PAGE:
WOODLAND — About a month before she allegedly drowned her daughter, Aquelin Talamantes walked into a Sacramento hospital seeking treatment for mental-health issues.
Accompanied by her two young children, Talamantes’ demeanor raised red flags among hospital staff, who in turn issued a referral to Child Protective Services.
“There was concern about her detachment from her children,” CPS social worker Carmen Mercado testified Friday in Yolo Superior Court, at the close of Talamantes’ first week of trial on murder and child-assault charges. “She was not responsive to her children.”
But attempts to make contact with Talamantes in the following days — first at the Sacramento apartment she shared with her kids, and later at a relative’s residence — were unsuccessful, said Mercado, who did not interview Talamantes until the night of Sept. 26, 2013.
By then, Talamantes was in the custody of Sacramento police, who earlier that day discovered the body of 5-year-old Tatiana Garcia in the trunk of Talamantes’ car. Authorities say Talamantes drowned her daughter in the bathtub of her sister’s Glide Drive home in Davis before transporting the body to another sister’s Pocket Road apartment complex.
At the police station, Talamantes at first appeared upset and “very vocal,” but when Mercado questioned her, “it was as if nothing was wrong,” the social worker said. “She had no problem deciphering my questions.”
Talamantes, 29, has pleaded not guilty by reason of insanity in connection with her alleged actions, which defense attorney Sally Fredericksen stemmed from a traumatic childhood that included graphic molestation by a relative and the violent murder of her own mother when Talamantes was 11 years old.
The case’s prosecutor, Deputy District Attorney Ryan Couzens, contends Talamantes acted out of resentment for her young children — including Tatiana’s younger brother Michael, 4 — and has fabricated her symptoms of mental illness.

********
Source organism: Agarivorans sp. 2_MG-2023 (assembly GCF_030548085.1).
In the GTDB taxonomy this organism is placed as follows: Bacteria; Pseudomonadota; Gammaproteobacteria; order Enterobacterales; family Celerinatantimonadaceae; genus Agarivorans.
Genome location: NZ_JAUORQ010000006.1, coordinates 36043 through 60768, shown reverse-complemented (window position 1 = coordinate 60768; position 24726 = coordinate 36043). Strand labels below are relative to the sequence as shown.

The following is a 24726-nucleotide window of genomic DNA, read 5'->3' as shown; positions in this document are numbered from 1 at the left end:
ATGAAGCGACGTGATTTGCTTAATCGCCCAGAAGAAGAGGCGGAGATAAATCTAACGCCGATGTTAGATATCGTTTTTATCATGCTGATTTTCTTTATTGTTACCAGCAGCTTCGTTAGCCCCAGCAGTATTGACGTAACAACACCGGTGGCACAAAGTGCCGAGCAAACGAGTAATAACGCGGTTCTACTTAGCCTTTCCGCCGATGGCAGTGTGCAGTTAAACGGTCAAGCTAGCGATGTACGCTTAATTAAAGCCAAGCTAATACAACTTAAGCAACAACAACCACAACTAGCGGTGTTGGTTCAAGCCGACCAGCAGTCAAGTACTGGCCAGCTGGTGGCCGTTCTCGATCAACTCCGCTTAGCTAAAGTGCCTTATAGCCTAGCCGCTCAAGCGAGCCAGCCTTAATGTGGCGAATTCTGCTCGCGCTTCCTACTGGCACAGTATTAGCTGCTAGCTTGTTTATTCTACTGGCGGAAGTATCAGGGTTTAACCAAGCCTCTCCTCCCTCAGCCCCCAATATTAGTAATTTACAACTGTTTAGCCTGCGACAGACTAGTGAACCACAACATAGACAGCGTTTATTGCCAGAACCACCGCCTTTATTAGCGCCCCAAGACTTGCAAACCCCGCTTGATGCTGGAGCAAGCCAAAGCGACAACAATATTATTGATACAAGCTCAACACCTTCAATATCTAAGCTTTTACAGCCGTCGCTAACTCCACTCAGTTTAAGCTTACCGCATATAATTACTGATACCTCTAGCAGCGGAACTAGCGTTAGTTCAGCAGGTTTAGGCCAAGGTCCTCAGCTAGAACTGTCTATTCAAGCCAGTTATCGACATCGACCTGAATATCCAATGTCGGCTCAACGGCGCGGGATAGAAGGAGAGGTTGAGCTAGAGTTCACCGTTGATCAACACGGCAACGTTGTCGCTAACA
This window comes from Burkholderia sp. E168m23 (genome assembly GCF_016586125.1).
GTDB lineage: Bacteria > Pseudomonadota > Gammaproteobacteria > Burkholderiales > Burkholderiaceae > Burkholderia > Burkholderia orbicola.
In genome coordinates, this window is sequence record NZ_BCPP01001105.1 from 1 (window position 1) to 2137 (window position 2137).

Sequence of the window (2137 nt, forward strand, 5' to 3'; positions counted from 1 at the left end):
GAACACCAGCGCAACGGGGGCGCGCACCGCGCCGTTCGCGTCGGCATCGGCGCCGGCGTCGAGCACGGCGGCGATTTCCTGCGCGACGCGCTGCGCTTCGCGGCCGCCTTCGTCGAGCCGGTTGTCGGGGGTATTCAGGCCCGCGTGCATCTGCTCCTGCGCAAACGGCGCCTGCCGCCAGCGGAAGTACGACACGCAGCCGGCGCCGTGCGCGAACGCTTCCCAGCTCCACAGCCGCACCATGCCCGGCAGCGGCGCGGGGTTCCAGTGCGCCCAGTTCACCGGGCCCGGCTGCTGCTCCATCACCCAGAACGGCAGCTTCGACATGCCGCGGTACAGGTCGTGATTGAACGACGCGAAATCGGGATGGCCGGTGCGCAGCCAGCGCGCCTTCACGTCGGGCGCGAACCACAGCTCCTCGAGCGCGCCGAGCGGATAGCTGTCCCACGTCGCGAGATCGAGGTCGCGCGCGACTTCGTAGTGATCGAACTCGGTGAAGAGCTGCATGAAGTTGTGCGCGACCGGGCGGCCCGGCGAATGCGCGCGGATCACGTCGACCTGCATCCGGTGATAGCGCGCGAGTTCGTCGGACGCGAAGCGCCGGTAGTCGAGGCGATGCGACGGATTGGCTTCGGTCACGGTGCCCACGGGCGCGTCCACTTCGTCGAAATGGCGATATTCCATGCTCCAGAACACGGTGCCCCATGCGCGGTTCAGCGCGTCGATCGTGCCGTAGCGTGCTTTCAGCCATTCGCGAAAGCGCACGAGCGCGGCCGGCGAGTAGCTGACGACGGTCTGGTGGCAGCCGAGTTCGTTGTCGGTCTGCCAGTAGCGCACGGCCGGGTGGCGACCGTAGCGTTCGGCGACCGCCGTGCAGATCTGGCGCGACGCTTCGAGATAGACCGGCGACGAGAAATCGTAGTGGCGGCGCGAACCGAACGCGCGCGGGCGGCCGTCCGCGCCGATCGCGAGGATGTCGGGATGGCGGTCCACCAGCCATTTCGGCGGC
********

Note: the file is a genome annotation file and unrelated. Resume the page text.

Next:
Other witnesses Friday included Rachel Powe, manager of the Land Park Woods apartment complex in Sacramento, where Talamantes lived with her children until early September 2013.
Powe said Talamantes demonstrated no odd behavior when she moved into the complex, but later lodged frequent complaints about other residents and refused to allow workers into her apartment for inspections. Once, Talamantes called the police “on herself,” Powe said.
Still, Talamantes’ children seemed “very happy,” said Powe, who often saw the siblings playing on the property.
“I never saw her raise her voice to them or hit them. I would assume she was a good mom,” Powe said, though she acknowledged she never interacted with Talamantes beyond their manager-tenant relationship.
Talamantes moved out of the apartment complex on Sept. 6, but Powe saw her several more times when the former tenant returned to inquire about a security deposit refund. Their last contact was on the afternoon of Sept. 26.
Powe said Talamantes again showed up to ask about her refund, which Powe said had been sent to her via mail. At that point, “she stormed out. It was very brief, very fast.”
It was about an hour later that Talamantes arrived at her sister’s apartment complex in her black Honda Accord, where police and relatives opened the trunk to discover Tatiana’s damp, lifeless body wrapped in a blanket inside a plastic trash bag.
The next day, when someone informed Powe about the discovery of Tatiana’s body in the trunk of Talamantes’ car, “my exact words were, ‘I just saw her yesterday.’ ”
Testimony in the case resumes Monday in Judge Stephen Mock’s courtroom.
— Reach Lauren Keene at firstname.lastname@example.org or 530-747-8048. Follow her on Twitter at @laurenkeene